The Post-Press Man Of India: NS Manku

In his conversations with Rahul Kumar, associate editor of PrintWeek India, NS Manku, chairman and managing director of Joy-D-Zign Engineers, shares his views about book printing and how he built a firm that manufactured post-press kit

19 Mar 2014 | By Rahul Kumar

A forthright businessman, an explorer, spiritualist, NS Manku, is known as the post-press man of India.

Digital book manufacturer, MN Pandey of Avantika Printers, says, “NS Manku of New Delhi-based Joy-D-Zign is one of those industry luminaries who has created and supported book finishing in India. Even the smallest kit designed by his company, Joy, has helped book finishing to scale new thresholds.”

On the other hand, Manku says that such comments overwhelm him and that his two decades of contribution to the industry is a result of his philosophy to take life as it comes. “I enjoy the journey every day and feel proud in providing basic equipment to the industry.”

This conversation with Manku began during Pamex – and was filled with his signature-style candour.

Ask if exhibitions are critical for businesses to grow, NS Manku says, “The compulsion to participate in exhibitions comes from organisers or their associates. It is because of these compulsions that we exhibit. Otherwise we believe that instead of spending money in exhibitions, the price advantage should be shared with our customers.”

“We try to keep a low profile as far as exhibitions are concerned. We also try to keep our temptations as low as possible because while the costs multiply, profit on the machine does not change,” he adds.

Monotype memories ...
Manku’s tryst with printing dates back to his early career as a pre-press professional for Monotype. He spent 23 years in the company being responsible for the typesetting machines and graphic arts segment. He was the first instructor and demonstrator for teaching camera handling and platemaking, colour separation, etc. Later, he moved to Bengaluru as a service and quality control manager, and then to Kolkata as a system and training manager.

In 1985, he resigned from a burgeoning career in Monotype in pursuit of his dream to make “an indelible contribution to the print industry”. Manku says, “Initially, we started with plastic injection moulding machines. After spending some more time in market research, I realised that post-press is an area which held a lot of potential and scope for innovation.”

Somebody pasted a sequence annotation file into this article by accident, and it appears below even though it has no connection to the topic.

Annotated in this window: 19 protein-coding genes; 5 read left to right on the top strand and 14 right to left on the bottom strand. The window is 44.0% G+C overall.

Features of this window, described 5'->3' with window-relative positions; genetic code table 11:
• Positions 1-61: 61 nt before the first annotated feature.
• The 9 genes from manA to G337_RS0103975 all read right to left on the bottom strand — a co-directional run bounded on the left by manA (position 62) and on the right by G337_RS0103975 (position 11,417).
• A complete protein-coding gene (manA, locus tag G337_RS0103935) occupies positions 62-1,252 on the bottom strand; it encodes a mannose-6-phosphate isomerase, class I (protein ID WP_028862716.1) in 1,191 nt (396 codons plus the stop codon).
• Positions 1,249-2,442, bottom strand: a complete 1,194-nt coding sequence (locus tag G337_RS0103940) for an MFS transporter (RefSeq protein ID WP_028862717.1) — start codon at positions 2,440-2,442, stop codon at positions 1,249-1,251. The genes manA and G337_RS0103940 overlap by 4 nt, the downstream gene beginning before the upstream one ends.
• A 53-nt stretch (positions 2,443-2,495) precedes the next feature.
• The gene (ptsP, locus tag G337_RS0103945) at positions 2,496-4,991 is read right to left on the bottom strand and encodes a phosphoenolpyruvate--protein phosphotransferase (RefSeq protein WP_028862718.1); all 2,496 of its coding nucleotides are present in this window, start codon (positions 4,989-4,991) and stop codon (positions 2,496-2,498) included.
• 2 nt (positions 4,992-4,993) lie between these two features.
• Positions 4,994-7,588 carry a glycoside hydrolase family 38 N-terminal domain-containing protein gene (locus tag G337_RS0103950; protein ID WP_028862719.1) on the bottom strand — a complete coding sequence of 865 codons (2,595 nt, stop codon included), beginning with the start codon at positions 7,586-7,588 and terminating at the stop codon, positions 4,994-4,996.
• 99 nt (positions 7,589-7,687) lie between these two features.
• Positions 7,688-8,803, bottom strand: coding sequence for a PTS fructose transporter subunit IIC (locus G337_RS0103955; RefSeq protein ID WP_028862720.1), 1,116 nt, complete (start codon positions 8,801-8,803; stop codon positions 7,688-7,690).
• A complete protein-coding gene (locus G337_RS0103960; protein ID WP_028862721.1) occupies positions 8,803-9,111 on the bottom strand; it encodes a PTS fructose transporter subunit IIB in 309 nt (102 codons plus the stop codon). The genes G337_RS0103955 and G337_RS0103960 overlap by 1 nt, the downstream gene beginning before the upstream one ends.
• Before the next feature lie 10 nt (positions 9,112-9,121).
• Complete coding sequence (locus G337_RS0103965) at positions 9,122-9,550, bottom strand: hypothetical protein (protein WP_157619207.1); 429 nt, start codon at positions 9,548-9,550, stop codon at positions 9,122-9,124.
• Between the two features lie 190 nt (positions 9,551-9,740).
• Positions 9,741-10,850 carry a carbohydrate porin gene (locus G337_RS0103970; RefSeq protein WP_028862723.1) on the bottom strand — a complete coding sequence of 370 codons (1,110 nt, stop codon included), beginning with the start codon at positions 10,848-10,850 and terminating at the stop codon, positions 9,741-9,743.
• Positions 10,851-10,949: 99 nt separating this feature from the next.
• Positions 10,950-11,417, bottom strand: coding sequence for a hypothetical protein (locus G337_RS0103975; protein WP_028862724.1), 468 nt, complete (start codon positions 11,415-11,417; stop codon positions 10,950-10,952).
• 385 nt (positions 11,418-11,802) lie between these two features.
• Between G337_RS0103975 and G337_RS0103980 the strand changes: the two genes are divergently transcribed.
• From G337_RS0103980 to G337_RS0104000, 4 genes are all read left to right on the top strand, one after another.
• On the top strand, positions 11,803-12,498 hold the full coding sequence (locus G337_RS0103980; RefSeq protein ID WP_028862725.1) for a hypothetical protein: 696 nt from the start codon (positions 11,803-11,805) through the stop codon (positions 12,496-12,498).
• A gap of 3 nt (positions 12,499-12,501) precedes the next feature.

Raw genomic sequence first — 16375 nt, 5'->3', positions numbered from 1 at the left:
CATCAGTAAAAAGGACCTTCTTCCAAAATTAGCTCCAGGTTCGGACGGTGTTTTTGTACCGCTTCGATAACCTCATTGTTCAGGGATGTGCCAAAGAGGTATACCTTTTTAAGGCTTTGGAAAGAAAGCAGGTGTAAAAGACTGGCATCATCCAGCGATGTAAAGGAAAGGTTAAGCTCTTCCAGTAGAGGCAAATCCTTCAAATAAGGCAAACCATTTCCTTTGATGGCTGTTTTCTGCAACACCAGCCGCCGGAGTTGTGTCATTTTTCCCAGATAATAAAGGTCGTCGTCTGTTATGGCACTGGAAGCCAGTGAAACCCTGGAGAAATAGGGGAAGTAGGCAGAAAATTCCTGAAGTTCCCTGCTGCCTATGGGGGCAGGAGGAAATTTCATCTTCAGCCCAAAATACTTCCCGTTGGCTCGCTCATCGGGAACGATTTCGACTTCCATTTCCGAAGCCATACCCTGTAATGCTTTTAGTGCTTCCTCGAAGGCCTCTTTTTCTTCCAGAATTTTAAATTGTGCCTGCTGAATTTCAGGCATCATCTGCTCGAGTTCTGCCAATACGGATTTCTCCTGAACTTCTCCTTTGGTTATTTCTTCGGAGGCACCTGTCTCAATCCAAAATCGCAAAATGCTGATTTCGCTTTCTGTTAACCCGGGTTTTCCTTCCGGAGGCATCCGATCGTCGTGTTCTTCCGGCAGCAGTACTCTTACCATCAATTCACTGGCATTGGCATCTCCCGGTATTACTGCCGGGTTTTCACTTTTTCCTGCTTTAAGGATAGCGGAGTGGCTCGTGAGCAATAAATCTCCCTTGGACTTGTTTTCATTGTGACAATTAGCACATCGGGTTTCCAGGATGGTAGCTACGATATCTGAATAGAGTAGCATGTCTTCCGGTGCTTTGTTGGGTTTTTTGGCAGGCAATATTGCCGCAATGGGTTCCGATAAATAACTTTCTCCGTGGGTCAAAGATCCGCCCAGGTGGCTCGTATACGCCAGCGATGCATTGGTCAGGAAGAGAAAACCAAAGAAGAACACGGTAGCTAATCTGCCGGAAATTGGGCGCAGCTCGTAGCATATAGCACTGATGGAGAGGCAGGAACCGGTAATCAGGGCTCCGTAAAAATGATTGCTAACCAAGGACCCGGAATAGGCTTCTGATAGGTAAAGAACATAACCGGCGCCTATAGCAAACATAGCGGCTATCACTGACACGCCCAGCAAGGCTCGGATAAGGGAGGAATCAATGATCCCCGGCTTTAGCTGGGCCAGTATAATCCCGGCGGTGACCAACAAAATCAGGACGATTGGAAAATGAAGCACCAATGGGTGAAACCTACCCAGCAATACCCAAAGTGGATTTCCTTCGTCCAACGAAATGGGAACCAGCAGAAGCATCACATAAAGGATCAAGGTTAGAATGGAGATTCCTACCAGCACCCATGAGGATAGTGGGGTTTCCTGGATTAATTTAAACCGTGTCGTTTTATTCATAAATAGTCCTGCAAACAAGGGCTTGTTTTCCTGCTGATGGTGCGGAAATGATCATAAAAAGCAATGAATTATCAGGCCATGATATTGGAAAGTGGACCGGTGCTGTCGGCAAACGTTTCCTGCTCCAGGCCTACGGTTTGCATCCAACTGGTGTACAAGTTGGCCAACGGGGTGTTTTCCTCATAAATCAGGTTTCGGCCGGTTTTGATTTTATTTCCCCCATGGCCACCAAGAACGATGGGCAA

He began by trading post-press equipment but the feedback from his customers compelled him to explore the opportunity. And so, he set-up his own post-press equipment manufacturing business. He, in fact, admits that he “burnt his hand in dealership.”

The road to binding
Manku says, “In the 1990s, perfect binding was a new thing for the Indian book binders. People were not aware that certain preparatory jobs should be done before adopting perfect binding, such as preparing a book-block. And more often than not, the blame of a badly bound book was thrust upon the machine quality than the wrong or missing processes.”

“We kept searching for a solution to this issue but all efforts were in vain. Then, an Englishman informed us that signatures have to be pressed before gathering, to eliminate air between the blocks and to improve the binding. And voila! It worked. I went to every nook and corner of the country to see how book binders work and in what conditions,” he adds.

On closer inspection, he ascertained the problem areas where machines could help ease the pressures off the binders’ shoulders. “The exercise bore fruit as we understood the nuances of a good book production machine and started working on the design details of the signature pressing machine,” he says.

A bundle of Joy
After six long years, Manku established Joy-D-Zign in 1995 as a partnership company between Manku and his partner Kanwaljit Singh, a mechanical engineer. Manku says, “From day one our objective was not to copy others machines and are proud to say each Joy machine is one of its  kind.”